It certainly happens: Coins that break during minting process
- Published: Jun 29, 2015, 6 AM
The following is the Collector's Clearinghouse column from the July 13 issue of Coin World:
I dedicated the March 7, 2011, column to coins that were partially or completely split when they were struck through an intrusive machine part or piece of hardware.
The latest example of a coin severed in such a manner comes from error dealer Jon Sullivan. It’s the left side of a Jefferson 5-cent coin that was pinched off when an unknown item with a straight edge or a narrow cylindrical shape was forced down into the obverse face during the strike. The offending object is unlikely to have been a feeder because recent domestic examples are composed of relatively soft, brittle aluminum and are designed to break off when struck. However, in the absence of a date or any undistorted design, it’s possible that the coin dates back to when feeders were composed of more durable alloys. Still, I suspect the culprit is an unrelated element composed of a hard steel alloy.
The demi-coin weighs 1.08 grams (normal is 5 grams), indicating that 78 percent of the coin is missing.
The obverse face lacks any trace of design. The only feature is the ruler-straight impact zone, which takes the form of a narrow, smoothly concave surface that terminates in a knife-like edge.
The reverse face does preserve a few distorted design elements. In the upper left we see the stretched-out letter RIB of PLURIBUS. Below that are two converging ridges that demarcate a roughly triangular area. Their location strongly suggests that they represent the left side of Monticello (presumably the base). All of these design elements sit on a distorted, die-struck surface that is strongly convex in vertical cross section. This curved surface terminates on the right in a narrow bevel that contributes to the sharp edge.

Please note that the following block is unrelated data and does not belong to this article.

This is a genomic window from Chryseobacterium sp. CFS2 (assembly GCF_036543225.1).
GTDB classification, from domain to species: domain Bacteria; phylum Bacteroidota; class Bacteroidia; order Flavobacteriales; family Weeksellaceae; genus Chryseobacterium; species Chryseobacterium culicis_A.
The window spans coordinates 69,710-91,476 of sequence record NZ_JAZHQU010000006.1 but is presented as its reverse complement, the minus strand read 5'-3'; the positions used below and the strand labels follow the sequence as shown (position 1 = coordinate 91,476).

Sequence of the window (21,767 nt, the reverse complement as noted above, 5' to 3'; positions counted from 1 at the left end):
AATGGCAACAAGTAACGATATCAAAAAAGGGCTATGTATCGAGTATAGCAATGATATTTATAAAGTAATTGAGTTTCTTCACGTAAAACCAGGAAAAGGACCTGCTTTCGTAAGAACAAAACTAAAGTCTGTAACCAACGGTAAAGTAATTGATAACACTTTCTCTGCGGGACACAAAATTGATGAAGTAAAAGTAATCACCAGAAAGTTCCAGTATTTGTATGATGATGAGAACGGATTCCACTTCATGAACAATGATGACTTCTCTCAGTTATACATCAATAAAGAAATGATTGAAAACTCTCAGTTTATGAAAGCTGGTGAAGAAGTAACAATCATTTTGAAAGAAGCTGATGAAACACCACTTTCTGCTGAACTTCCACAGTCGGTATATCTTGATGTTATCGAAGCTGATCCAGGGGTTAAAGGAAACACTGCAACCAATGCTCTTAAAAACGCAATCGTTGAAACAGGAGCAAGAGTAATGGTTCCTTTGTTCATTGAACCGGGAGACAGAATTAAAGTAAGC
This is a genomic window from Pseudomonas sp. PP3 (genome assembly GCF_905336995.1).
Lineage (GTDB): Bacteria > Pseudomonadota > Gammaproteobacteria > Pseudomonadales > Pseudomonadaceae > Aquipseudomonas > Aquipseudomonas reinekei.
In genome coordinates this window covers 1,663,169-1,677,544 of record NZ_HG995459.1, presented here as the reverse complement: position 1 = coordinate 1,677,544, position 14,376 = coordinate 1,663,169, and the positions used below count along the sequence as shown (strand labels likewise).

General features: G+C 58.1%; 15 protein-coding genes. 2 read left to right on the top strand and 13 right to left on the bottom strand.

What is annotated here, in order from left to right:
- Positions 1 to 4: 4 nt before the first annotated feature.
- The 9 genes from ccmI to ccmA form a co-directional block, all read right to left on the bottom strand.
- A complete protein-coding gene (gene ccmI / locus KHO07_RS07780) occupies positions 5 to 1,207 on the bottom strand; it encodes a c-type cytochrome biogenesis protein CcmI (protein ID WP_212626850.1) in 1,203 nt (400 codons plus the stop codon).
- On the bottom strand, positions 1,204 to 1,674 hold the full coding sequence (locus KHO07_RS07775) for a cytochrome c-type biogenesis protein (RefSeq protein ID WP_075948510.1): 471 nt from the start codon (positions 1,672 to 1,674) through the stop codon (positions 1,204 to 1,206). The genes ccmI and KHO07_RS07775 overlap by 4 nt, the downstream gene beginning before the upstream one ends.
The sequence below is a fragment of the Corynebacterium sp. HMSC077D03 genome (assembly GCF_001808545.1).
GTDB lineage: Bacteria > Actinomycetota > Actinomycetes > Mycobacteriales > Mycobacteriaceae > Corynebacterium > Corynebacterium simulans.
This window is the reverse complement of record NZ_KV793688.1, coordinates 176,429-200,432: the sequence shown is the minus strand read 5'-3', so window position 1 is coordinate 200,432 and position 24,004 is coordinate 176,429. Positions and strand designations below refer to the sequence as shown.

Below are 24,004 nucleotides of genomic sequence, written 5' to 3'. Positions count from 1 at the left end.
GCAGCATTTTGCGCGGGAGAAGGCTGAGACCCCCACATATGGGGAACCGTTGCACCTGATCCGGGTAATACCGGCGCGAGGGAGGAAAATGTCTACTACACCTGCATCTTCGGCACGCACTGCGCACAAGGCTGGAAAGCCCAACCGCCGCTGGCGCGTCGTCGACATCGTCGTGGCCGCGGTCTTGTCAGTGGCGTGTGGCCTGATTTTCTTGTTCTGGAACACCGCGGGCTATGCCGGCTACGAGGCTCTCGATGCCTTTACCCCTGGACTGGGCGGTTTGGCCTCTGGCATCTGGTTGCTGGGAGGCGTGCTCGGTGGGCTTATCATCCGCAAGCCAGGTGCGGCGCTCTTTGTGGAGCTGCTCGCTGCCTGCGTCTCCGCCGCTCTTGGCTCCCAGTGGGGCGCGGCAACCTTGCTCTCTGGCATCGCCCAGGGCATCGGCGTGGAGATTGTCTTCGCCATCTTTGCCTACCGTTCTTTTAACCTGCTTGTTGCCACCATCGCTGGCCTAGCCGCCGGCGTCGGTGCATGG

It seems that the obverse (hammer) die never made direct contact with the left side of the planchet. Instead, the descending die drove ahead of it the foreign object that severed the coin. As this object was being driven into the planchet, it forced the reverse face against the anvil (reverse) die. As coin metal escaped from beneath the object, the left side of the planchet was simultaneously pushed laterally and tilted upward. As the extruded metal curled toward the hammer die, the reverse design and surface topography were distorted. As the downstroke of the hammer die neared completion, the left side of the coin was pinched off and propelled out of the striking chamber.
This error is quite reminiscent of an off-center 1982 Lincoln cent that was featured in the earlier-referenced column and whose obverse face is reproduced here. The left side of that cent was pinched off when a threaded bolt was struck into the obverse face.
While a beveled, knife-like edge is characteristic of coins torn apart in the course of a struck-through error, it’s important to realize that not all sharp edges can be assigned to this cause. Sharp edges can also be generated before the strike.
Previously featured in the July 22, 2013, column, this undated, Denver Mint dime displays a bifacial bevel that, for several reasons, is thought to represent pre-strike damage. First of all, the coin was struck in-collar. Any foreign object large enough to produce damage this extensive during the strike would also probably depress the collar, producing a broadstrike. Second, unconstrained planchet expansion is necessary for complete cleavage to occur. Third, facing bevels produced as a coin is torn apart by a struck-through object will be very unequal in terms of width, angulation, and cross-sectional shape. The facing bevels on this dime are identical to each other.
This dime also has extensive areas of embedded die fill and areas where the die fill fell away after the strike. I don’t see any obvious connection between the presence of die fill and the severe planchet damage.